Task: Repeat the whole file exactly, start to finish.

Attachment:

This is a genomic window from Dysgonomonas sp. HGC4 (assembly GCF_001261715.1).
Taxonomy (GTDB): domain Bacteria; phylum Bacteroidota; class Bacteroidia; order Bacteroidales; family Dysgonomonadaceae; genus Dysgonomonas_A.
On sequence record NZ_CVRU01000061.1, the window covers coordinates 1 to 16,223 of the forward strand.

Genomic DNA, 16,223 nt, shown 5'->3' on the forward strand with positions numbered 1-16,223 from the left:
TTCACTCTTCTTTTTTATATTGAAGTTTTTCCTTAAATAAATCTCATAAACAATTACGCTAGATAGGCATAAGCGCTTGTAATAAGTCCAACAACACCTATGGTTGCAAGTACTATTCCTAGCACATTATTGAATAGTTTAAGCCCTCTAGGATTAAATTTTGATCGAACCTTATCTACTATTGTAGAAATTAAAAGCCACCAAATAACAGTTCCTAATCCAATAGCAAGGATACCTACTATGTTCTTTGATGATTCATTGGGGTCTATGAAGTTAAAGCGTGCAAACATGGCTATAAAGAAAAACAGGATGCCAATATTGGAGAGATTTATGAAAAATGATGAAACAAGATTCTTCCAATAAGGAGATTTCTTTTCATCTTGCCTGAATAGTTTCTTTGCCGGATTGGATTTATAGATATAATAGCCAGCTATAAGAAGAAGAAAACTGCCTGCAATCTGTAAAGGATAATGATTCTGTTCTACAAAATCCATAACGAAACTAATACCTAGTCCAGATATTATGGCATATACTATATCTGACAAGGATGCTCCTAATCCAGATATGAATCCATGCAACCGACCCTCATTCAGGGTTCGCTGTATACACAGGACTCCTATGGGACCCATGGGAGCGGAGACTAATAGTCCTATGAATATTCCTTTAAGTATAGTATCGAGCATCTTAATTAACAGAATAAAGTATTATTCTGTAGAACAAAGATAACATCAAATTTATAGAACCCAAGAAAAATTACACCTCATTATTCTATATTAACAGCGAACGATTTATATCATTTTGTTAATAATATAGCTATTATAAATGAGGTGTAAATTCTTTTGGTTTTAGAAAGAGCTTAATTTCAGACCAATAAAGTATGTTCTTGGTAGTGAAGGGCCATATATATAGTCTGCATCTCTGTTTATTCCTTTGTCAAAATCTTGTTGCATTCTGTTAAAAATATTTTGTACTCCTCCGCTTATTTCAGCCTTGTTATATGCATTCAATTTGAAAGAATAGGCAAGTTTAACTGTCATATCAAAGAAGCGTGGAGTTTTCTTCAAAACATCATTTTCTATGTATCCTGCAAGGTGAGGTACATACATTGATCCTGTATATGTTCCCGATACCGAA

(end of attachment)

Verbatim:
This is a genomic window from Dysgonomonas sp. HGC4 (assembly GCF_001261715.1).
Taxonomy (GTDB): domain Bacteria; phylum Bacteroidota; class Bacteroidia; order Bacteroidales; family Dysgonomonadaceae; genus Dysgonomonas_A.
On sequence record NZ_CVRU01000061.1, the window covers coordinates 1 to 16,223 of the forward strand.

Genomic DNA, 16,223 nt, shown 5'->3' on the forward strand with positions numbered 1-16,223 from the left:
TTCACTCTTCTTTTTTATATTGAAGTTTTTCCTTAAATAAATCTCATAAACAATTACGCTAGATAGGCATAAGCGCTTGTAATAAGTCCAACAACACCTATGGTTGCAAGTACTATTCCTAGCACATTATTGAATAGTTTAAGCCCTCTAGGATTAAATTTTGATCGAACCTTATCTACTATTGTAGAAATTAAAAGCCACCAAATAACAGTTCCTAATCCAATAGCAAGGATACCTACTATGTTCTTTGATGATTCATTGGGGTCTATGAAGTTAAAGCGTGCAAACATGGCTATAAAGAAAAACAGGATGCCAATATTGGAGAGATTTATGAAAAATGATGAAACAAGATTCTTCCAATAAGGAGATTTCTTTTCATCTTGCCTGAATAGTTTCTTTGCCGGATTGGATTTATAGATATAATAGCCAGCTATAAGAAGAAGAAAACTGCCTGCAATCTGTAAAGGATAATGATTCTGTTCTACAAAATCCATAACGAAACTAATACCTAGTCCAGATATTATGGCATATACTATATCTGACAAGGATGCTCCTAATCCAGATATGAATCCATGCAACCGACCCTCATTCAGGGTTCGCTGTATACACAGGACTCCTATGGGACCCATGGGAGCGGAGACTAATAGTCCTATGAATATTCCTTTAAGTATAGTATCGAGCATCTTAATTAACAGAATAAAGTATTATTCTGTAGAACAAAGATAACATCAAATTTATAGAACCCAAGAAAAATTACACCTCATTATTCTATATTAACAGCGAACGATTTATATCATTTTGTTAATAATATAGCTATTATAAATGAGGTGTAAATTCTTTTGGTTTTAGAAAGAGCTTAATTTCAGACCAATAAAGTATGTTCTTGGTAGTGAAGGGCCATATATATAGTCTGCATCTCTGTTTATTCCTTTGTCAAAATCTTGTTGCATTCTGTTAAAAATATTTTGTACTCCTCCGCTTATTTCAGCCTTGTTATATGCATTCAATTTGAAAGAATAGGCAAGTTTAACTGTCATATCAAAGAAGCGTGGAGTTTTCTTCAAAACATCATTTTCTATGTATCCTGCAAGGTGAGGTACATACATTGATCCTGTATATGTTCCCGATACCGAA